Irish techie eyes are not smiling, though, at the news that the major record labels are seeking a court order to compel ISPs to implement a particular filtering system to prevent ‘illegal downloading’. The Digital Rights Ireland blog has the full story and Jim Carroll has more. Another Irish case sparking interest across the globe is Goodfellas v Irish News, reported by Eoin O’Dell here (also discussed at Blurred Keys, The Fatalist, Salut! and the Illinois Business Law Journal; special points for the Simpsons reference in that last one) . Eoin also has a series of posts on the abolition of criminal libel and the progress of the Defamation Bill at his blog, cearta.ie.
Kevin O’Keefe wonders what the impact of law blogging is on the market profile of firms-with-blogs. Certainly, Irish firms like Matheson Ormsby Prentice, which this month celebrated being the only Irish law firm in the Irish ‘Top 50 companies to work for‘ list, might take notice. But the downside of large firms is discussed in this WAC post. And blogging lawyers must have seen their hearts skip a beat (and not in the good way) at the news that the formerly anonymous Patent Troll Tracker is being sued for defamation. Though, the clueless lawmaker of the week is in Kansas, and Eugene Volokh dismisses with ease an attempt to ban anonymous online speech. An extremely thoughtful overview of both Patent Troll Tracker and more general issues is provided by David (O’)Donoghue at Chicago IP Litigation.
Intrepid blogger of the week is Anne Reed, who found out all about the jury system in Japan. Could Anne possibly be Irish?? The endangered species that is the redhead (insert joke here if you must) is even celebrated in an Irish documentary airing this weekend.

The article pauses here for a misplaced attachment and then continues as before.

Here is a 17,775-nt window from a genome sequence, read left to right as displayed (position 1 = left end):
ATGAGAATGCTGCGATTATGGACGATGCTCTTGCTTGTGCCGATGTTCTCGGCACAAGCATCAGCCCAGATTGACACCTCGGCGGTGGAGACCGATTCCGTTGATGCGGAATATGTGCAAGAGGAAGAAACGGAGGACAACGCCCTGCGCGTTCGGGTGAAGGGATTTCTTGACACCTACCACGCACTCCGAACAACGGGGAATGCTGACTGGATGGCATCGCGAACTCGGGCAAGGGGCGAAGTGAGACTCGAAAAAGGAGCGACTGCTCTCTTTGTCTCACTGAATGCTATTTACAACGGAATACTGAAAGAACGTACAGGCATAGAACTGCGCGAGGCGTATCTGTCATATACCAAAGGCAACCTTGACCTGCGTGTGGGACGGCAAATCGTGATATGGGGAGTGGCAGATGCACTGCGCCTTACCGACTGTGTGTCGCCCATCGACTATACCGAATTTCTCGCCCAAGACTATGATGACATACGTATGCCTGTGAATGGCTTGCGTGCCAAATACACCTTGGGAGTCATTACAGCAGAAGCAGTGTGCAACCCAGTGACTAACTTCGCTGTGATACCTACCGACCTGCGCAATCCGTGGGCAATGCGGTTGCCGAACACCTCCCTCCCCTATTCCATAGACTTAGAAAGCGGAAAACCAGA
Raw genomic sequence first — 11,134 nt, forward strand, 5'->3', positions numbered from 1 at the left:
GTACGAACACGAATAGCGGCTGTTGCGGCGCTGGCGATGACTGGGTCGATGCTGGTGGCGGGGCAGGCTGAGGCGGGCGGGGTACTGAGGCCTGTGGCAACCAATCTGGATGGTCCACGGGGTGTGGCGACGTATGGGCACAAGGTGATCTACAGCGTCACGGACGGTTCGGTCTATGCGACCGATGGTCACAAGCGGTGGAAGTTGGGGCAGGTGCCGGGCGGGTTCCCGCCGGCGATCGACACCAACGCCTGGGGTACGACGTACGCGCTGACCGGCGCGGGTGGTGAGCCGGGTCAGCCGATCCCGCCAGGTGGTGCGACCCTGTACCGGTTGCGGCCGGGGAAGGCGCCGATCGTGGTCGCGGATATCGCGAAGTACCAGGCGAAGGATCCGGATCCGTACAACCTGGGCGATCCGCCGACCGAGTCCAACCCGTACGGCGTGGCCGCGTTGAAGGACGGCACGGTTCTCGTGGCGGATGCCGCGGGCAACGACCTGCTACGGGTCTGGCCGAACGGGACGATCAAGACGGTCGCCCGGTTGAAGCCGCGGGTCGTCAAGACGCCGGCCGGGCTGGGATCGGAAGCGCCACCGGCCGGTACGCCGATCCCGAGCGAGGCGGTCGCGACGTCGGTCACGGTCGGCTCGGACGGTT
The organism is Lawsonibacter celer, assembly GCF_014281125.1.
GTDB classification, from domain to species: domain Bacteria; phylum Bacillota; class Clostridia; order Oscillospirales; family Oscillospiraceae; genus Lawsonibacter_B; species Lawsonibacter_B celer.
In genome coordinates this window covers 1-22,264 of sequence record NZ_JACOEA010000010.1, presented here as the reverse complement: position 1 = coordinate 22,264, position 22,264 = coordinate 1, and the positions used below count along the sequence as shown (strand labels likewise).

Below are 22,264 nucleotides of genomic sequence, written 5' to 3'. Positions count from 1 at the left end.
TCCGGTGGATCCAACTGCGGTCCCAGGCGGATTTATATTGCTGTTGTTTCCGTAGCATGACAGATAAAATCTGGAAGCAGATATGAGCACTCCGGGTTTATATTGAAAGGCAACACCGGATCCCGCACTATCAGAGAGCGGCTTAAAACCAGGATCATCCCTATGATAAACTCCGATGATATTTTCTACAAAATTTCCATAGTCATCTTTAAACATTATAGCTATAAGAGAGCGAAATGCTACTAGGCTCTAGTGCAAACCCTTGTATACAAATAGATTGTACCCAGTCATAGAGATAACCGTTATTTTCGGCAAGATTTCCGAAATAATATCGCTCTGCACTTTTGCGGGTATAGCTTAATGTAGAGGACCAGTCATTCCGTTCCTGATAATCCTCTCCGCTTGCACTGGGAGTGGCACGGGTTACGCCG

Now, the big news out there is that Eliot Spitzer is governor of New York no more. And where to start? There’s some concern about the use of photos from MySpace; Balkinization imagines a future Supreme Court decision on this topic, Eric Turkewitz makes a connection with medical-legal issues, Scott Greenfield wonders what next, and some commenters have even been talking about the money. The wonderful ‘recovering lawyer’ and comedian Madeleine Begun Kane even commemorated the events with a limerick! And what if he seeks forgiveness?
So it seems unlikely that Spitzer will be marching (at least in an official capacity!) in this year’s St. Patrick’s Day Parade in New York City (his resignation is effective as of noon on March 17th). Such parades have of course given legal scholars a great case to write about, being of course Hurley v Irish-American GLB Group of Boston. Anyway, it does seem that Senator Hillary Clinton will be busy, and the people in New York will be led by sports commentator Tommy Smyth. In Ireland, we’ll be watching these New Yorkers, but also following journalist Shane Hegarty’s Spotter’s Guide. Irish politicians tend to head to anywhere but Ireland on St. Patrick’s Day (illustrated by Martyn Turner here; other famous Irish globetrotters may interest Blawg Review’s famous editor), but while they are away Damien Mulley will make hay with their disclosure statements (more here)